You should be aware that if you are hiring a domestic worker from the Philippines, you must go through an agency due to the Philippine Embassy requirements. This is because the OEC (home leave) application that the Philippines requires for your Filipino FDW's home leave must be processed through an accredited agency. Also, while a direct hire is much cheaper and reduces the risk of running into a shady agency, it will leave you vulnerable if something happens between you and your FDW. You will also have to make all of the arrangements associated with hiring your domestic worker, such as her plane ticket, additional training and immigration paperwork.

How to Pick the Right Domestic Worker

Whether going through a domestic worker agency or doing a direct hire, narrowing down your search to several criteria will make choosing the right domestic worker easier. There are 243,000 foreign domestic workers in Singapore currently, with countless new ones applying to domestic worker agencies every day. This makes the sheer number of available domestic workers to choose from daunting, especially since there is no way of knowing who actually possesses the right skills and personality. However, there are a number of things you can do to simplify your search, including understanding the industry's demographics and wages, knowing which skills you want from a FDW and taking the proper precautions against possible abuses.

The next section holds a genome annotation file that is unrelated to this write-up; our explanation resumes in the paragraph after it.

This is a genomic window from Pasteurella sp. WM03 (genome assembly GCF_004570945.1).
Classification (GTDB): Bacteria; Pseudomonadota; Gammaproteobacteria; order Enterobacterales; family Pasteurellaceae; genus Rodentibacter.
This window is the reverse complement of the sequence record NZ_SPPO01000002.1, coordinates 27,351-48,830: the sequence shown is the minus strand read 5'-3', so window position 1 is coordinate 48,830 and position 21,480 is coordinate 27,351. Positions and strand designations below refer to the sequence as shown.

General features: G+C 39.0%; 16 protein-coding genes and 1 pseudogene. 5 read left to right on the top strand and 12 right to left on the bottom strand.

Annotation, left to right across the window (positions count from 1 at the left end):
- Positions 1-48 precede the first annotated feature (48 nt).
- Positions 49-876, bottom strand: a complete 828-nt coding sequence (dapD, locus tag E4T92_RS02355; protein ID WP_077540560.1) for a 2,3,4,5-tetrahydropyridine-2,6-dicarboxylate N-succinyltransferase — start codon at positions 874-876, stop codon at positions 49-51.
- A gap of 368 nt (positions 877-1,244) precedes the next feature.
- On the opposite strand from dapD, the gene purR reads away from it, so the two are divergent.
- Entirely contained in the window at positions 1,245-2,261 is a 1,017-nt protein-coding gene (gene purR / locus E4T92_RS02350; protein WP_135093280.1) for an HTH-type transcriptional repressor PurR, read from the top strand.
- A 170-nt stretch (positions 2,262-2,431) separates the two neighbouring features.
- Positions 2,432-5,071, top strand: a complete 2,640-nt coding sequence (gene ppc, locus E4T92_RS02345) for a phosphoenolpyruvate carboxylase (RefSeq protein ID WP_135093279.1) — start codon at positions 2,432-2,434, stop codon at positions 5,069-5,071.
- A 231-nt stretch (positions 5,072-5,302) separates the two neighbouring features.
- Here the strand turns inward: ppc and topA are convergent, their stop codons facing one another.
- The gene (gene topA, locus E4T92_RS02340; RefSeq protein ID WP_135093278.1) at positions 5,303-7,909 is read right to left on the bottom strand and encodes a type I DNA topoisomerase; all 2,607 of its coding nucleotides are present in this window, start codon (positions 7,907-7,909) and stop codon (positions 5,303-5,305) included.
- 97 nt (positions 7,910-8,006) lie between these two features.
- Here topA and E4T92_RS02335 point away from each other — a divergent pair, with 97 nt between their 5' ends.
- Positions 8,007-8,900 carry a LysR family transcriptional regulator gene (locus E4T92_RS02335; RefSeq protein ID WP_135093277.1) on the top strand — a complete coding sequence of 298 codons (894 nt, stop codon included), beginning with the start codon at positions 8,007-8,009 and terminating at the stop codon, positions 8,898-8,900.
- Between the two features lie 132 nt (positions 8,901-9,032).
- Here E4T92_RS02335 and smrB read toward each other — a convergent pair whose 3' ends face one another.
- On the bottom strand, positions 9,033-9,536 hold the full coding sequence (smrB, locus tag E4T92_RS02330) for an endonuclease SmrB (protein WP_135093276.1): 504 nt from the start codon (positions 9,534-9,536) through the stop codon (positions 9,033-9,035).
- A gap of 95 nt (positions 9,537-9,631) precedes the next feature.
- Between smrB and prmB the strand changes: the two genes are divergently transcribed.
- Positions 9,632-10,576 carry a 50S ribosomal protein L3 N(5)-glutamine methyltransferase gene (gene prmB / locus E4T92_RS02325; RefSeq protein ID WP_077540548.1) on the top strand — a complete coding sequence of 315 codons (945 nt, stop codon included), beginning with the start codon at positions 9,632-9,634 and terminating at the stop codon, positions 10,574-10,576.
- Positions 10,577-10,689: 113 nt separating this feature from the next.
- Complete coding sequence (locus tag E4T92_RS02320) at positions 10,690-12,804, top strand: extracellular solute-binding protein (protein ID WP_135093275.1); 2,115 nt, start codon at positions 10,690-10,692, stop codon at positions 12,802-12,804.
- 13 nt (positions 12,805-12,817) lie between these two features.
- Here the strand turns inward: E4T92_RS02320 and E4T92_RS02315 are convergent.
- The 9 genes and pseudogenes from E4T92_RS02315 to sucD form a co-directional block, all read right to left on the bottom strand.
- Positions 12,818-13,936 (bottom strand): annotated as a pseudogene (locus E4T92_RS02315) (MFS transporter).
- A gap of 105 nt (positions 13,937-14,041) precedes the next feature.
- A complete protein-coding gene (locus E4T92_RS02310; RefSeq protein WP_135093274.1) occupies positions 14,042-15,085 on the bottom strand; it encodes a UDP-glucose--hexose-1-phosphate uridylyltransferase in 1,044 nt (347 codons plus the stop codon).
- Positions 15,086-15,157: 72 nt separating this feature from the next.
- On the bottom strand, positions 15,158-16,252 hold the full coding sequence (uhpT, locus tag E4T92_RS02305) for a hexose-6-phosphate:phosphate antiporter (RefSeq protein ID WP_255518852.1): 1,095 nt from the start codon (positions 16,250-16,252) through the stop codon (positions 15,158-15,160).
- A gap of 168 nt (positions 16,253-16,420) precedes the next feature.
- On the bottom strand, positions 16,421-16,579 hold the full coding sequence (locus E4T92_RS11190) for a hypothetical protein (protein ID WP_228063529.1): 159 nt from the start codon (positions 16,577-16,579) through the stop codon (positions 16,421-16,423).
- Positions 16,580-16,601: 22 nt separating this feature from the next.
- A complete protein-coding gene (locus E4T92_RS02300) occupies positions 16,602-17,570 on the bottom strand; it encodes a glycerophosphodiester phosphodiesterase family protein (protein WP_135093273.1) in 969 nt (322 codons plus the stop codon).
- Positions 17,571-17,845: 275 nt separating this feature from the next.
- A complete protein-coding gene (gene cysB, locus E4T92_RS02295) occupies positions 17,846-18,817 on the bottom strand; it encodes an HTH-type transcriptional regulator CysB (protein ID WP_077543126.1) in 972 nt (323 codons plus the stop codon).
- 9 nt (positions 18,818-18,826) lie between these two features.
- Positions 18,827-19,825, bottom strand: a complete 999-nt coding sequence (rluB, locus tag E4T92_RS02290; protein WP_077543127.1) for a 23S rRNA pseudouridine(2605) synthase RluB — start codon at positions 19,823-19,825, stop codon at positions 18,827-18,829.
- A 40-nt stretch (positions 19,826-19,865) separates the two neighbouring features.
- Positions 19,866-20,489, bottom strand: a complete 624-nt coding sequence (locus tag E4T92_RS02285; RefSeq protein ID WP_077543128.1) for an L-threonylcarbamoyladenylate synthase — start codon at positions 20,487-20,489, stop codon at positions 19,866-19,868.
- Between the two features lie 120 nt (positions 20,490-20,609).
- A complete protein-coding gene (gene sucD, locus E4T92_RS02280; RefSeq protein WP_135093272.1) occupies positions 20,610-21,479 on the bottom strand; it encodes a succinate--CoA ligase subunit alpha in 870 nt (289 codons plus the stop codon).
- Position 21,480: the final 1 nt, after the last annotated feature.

FDW demographics

The demographics of foreign domestic workers in Singapore are as such: around 52% are from Indonesia, 30% are from the Philippines, 15% are from Myanmar and the rest are from other countries including Myanmar, Sri Lanka and India. While the domestic workers advertised on agency websites are immediately available, you should be aware of current and future legislation from abroad banning new foreign domestic workers from entering Singapore. This is currently the case with Indonesia, Malaysia and temporarily with the Philippines, limiting the number of new FDWs coming into the market and making the hiring process more competitive with less choice.

Nationality% Working in Singapore
Malaysia, Cambodia, Sri Lanka, India, Hong Kong7%

Qualifications and Wages

In general, more experienced FDWs command higher salaries. While the Philippines and Indonesia imposed a minimum wage of S$570 and S$550 respectively, you can expect to pay even more based on their qualifications, language skills and any training certifications she has attained. Certain FDWs have received accredited training in elderly or child care, are university educated or have extensive working experience in Singapore. FDWs with these credentials can make your life much easier and can definitely be worth the higher wage.

Anecdotally, Filipino domestic helpers are a good choice for someone who doesn't want a language barrier, since English is commonly spoken in the Philippines. If religion or culture is important to you, you should choose a FDW who most closely resembles your own background. Those who need a FDW who can take care of their children will be better off with a domestic worker who has children back home or has extensive childcare experience. Those who need a domestic worker to take care of a special needs child or elderly relative may do better with a FDW who received specialized training.

Transfer FDWs